Diffcult to decontrol sugar ind as many states not ready:Pawar

New Delhi, Jan 21 (PTI) Agriculture Minister Sharad Pawartoday said it will be difficult to decontrol sugar industry asmany state governments, including the country''s second largestproducer Uttar Pradesh, are against freeing this sector.

"We have discussed (the issue of sugar decontrol) withstates. Unfortunately, many states are not ready," Pawar saidin his first media interaction after he was relieved fromthe Consumer Affairs, Food and Public Distribution ministrythat oversees sugar sector.

Prime Minister Manmohan Singh in September 2010 hadasked the Food Ministry to consult states before decontrollingthe sugar sector. The ministry had then proposed doing awaywith controls like monthly sugar quota that mills can sell inthe open market and through ration shops.

"States like Uttar Pradesh, Punjab and Karnataka are notready for decontrol of the sugar industry, while Gujarat andMaharashtra have expressed their willingness.

"If only three-four states accept, it is difficult toimplement. And Prime Minister had always told that for thiskind of policy, states should be taken into the confidence,"he pointed out.

When asked if the government will put the proposal ofdecontrolling the sector on the backburner, Pawar said, "Youcan''t say for now. If there is more production and prices comedown, they (states) may rethink and accept (it) also".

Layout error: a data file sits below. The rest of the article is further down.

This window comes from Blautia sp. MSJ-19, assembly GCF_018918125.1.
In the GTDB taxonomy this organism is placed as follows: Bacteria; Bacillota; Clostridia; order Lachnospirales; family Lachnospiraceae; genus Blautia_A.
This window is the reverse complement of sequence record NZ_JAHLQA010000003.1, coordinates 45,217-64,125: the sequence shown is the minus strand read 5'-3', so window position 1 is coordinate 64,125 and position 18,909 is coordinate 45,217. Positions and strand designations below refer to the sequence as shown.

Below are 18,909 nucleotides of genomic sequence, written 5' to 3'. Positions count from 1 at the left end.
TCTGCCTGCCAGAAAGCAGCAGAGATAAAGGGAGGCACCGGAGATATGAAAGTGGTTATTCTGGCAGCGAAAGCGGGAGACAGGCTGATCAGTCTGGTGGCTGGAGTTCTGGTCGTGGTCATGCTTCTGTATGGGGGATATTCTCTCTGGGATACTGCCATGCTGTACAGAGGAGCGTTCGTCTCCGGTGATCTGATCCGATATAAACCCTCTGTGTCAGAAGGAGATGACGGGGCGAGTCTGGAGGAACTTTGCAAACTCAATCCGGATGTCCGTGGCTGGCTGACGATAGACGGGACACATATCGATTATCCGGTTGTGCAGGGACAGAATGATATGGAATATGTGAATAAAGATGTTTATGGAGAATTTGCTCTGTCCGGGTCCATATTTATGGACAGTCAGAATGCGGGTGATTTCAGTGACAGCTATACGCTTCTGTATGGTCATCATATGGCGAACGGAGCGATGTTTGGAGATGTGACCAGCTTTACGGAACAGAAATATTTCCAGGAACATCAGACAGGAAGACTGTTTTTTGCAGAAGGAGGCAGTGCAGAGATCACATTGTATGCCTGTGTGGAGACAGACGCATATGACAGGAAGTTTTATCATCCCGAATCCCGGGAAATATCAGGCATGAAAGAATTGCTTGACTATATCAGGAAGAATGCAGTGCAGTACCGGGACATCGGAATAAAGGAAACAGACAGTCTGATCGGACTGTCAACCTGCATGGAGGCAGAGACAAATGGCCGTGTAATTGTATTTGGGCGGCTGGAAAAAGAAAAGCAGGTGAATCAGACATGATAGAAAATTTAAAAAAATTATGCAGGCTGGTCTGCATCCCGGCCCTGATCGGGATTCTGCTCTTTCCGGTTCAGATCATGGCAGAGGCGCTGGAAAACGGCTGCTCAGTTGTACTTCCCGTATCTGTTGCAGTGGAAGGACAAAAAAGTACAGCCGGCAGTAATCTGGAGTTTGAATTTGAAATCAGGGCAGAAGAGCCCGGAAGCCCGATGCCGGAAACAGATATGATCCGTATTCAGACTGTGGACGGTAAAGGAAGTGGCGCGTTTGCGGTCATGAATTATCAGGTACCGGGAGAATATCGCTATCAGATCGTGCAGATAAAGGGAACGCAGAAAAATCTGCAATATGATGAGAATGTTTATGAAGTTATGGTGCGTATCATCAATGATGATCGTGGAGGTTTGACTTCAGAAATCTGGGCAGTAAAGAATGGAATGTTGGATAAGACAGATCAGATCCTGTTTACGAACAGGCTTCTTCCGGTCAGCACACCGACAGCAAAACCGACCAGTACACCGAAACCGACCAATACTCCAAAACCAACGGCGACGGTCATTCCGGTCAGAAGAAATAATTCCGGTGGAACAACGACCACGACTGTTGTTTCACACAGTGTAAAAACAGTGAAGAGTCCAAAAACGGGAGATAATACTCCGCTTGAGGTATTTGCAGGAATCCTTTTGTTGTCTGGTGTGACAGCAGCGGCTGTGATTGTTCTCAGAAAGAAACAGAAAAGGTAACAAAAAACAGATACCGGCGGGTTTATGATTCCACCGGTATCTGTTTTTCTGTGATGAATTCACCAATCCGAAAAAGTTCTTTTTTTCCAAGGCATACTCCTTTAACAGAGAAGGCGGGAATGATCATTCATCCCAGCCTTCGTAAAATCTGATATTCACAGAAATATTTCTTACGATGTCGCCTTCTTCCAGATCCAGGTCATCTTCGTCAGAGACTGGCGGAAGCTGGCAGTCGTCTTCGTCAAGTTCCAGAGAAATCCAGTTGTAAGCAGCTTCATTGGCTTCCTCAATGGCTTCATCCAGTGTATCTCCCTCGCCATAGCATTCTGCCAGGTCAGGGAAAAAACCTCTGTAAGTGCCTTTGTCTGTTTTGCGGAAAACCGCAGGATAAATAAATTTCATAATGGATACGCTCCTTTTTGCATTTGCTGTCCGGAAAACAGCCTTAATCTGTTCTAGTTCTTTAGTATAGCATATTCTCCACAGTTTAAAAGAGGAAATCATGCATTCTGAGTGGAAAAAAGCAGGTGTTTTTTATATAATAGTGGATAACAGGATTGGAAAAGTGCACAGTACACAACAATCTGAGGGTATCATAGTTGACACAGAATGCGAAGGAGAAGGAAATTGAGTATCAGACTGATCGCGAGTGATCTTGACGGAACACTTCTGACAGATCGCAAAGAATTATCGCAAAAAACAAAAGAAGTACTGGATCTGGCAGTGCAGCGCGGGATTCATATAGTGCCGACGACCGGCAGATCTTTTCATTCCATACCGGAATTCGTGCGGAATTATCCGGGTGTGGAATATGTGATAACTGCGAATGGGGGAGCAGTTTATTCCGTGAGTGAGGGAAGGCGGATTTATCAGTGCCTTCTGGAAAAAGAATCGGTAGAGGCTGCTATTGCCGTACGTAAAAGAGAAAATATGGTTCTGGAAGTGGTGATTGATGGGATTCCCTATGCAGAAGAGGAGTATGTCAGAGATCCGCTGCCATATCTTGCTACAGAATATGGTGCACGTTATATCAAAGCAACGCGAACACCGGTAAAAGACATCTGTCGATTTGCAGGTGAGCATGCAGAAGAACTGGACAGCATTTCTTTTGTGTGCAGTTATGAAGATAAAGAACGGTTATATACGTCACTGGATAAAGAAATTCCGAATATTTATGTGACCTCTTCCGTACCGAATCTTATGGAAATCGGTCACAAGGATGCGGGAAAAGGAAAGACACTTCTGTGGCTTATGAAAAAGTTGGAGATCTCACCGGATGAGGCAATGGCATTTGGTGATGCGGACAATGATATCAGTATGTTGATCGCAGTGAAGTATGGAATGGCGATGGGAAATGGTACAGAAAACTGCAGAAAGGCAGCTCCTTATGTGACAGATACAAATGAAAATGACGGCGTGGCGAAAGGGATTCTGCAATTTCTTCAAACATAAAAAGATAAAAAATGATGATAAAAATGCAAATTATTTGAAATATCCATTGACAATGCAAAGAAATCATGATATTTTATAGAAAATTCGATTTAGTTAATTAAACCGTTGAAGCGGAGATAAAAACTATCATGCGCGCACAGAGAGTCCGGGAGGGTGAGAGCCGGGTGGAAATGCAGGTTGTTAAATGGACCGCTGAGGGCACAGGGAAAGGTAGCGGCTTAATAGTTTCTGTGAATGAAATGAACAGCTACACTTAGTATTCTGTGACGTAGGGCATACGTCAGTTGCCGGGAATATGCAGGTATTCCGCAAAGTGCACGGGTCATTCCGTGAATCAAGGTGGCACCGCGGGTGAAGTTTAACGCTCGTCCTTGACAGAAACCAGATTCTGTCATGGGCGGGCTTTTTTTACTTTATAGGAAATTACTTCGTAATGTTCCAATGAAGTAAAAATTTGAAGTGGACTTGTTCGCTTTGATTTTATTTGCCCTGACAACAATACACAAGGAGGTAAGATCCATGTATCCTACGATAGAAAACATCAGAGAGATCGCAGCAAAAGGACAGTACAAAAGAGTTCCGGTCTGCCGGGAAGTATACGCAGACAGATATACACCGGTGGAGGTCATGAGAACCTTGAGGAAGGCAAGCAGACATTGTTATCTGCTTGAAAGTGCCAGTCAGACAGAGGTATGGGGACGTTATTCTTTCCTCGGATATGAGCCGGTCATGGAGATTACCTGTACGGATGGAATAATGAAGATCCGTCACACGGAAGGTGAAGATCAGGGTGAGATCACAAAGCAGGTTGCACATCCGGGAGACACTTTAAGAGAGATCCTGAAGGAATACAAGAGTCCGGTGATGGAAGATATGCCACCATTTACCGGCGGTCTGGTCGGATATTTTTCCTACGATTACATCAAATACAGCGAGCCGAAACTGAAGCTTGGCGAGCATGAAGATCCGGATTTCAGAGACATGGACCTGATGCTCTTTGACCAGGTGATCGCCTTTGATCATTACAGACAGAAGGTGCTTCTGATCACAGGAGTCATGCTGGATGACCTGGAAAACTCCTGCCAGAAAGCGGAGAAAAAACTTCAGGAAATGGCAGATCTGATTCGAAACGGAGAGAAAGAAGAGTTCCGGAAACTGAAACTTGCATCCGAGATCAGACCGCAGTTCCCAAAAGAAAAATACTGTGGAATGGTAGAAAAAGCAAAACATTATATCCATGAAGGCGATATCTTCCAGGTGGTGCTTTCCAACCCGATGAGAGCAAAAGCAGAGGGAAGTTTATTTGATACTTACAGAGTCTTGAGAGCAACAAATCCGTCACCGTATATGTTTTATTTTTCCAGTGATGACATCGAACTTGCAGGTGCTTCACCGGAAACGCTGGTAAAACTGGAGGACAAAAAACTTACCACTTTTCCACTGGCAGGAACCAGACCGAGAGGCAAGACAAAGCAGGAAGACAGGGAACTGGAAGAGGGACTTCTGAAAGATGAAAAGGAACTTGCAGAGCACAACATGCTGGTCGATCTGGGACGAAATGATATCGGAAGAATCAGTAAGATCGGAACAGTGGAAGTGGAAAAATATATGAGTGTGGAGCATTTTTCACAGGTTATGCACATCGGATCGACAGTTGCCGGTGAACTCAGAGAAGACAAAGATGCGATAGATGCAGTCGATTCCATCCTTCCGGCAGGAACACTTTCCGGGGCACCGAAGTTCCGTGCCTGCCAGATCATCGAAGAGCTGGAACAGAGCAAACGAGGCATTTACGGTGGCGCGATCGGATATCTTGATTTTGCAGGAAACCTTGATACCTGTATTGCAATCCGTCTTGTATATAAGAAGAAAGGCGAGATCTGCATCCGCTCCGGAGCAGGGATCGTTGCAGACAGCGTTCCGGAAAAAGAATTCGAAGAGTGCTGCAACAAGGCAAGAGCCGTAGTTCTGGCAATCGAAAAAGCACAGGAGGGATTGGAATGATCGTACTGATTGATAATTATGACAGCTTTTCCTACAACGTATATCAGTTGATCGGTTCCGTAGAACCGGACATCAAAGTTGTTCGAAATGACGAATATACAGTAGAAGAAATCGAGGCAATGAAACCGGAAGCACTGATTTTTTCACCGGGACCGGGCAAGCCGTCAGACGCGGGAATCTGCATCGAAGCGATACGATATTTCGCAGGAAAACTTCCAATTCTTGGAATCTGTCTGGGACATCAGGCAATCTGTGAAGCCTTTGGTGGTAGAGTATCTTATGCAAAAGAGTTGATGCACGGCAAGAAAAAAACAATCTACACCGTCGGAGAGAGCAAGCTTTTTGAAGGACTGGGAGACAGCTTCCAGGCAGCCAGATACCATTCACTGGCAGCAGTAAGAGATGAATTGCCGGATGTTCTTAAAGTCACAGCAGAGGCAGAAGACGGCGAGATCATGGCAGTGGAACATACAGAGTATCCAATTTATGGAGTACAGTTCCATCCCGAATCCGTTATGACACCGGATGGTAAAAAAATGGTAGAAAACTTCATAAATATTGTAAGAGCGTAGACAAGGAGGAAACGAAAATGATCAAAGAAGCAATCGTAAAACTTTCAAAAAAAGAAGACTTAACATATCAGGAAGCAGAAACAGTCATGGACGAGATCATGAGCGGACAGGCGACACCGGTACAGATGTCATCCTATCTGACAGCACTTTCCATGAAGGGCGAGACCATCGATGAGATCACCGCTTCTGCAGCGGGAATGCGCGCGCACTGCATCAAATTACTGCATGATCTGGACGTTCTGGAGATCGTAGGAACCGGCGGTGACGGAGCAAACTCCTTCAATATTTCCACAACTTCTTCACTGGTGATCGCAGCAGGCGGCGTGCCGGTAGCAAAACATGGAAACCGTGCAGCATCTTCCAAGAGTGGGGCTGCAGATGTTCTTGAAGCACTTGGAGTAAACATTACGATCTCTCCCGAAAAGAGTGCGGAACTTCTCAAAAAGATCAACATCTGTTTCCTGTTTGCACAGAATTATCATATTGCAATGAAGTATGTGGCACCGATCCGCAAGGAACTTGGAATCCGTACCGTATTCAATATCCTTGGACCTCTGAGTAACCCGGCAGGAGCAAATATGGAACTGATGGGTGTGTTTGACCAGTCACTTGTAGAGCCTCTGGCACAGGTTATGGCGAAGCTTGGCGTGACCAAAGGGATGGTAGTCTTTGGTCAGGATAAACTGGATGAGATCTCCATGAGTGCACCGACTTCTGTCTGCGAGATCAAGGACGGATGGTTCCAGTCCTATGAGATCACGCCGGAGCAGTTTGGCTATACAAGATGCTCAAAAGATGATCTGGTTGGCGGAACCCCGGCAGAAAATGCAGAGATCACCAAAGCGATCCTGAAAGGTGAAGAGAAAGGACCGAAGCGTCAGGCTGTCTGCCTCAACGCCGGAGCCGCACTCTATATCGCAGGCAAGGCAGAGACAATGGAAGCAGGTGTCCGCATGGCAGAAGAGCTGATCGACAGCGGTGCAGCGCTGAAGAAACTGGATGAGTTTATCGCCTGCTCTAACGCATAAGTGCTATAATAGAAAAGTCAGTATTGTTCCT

In August 2010, Pawar had said that the time had come todecontrol the sector, as sugar production in 2010-11 seasonwas expected to be higher than the annual domestic demand andprices had softened from nearly Rs 50 a kg in January 2010.

At present, the sugar industry is under governmentcontrol, right from the level of production to distribution.

Besides, a fixed monthly sales quota for sugar mills, thefactories are required to sell 10 per cent of their output tothe government at cheaper rates for supply to consumers viaration shops.

However, the ministry has held that it would continueto fix the fair and remunerative price (FRP) of sugarcane,which is the minimum rate that mills are required to pay tofarmers.

Sugar production of India, the world''s second largestproducer and biggest consumer, is estimated to rise to 24.5million tonnes in 2010-11 (October-September) from 19 milliontonnes in the previous year.

The domestic demand is pegged at 23 million tonnes, outof which about 60 per cent is used by bulk consumers such assweetmakers and soft-drink manufacturers.

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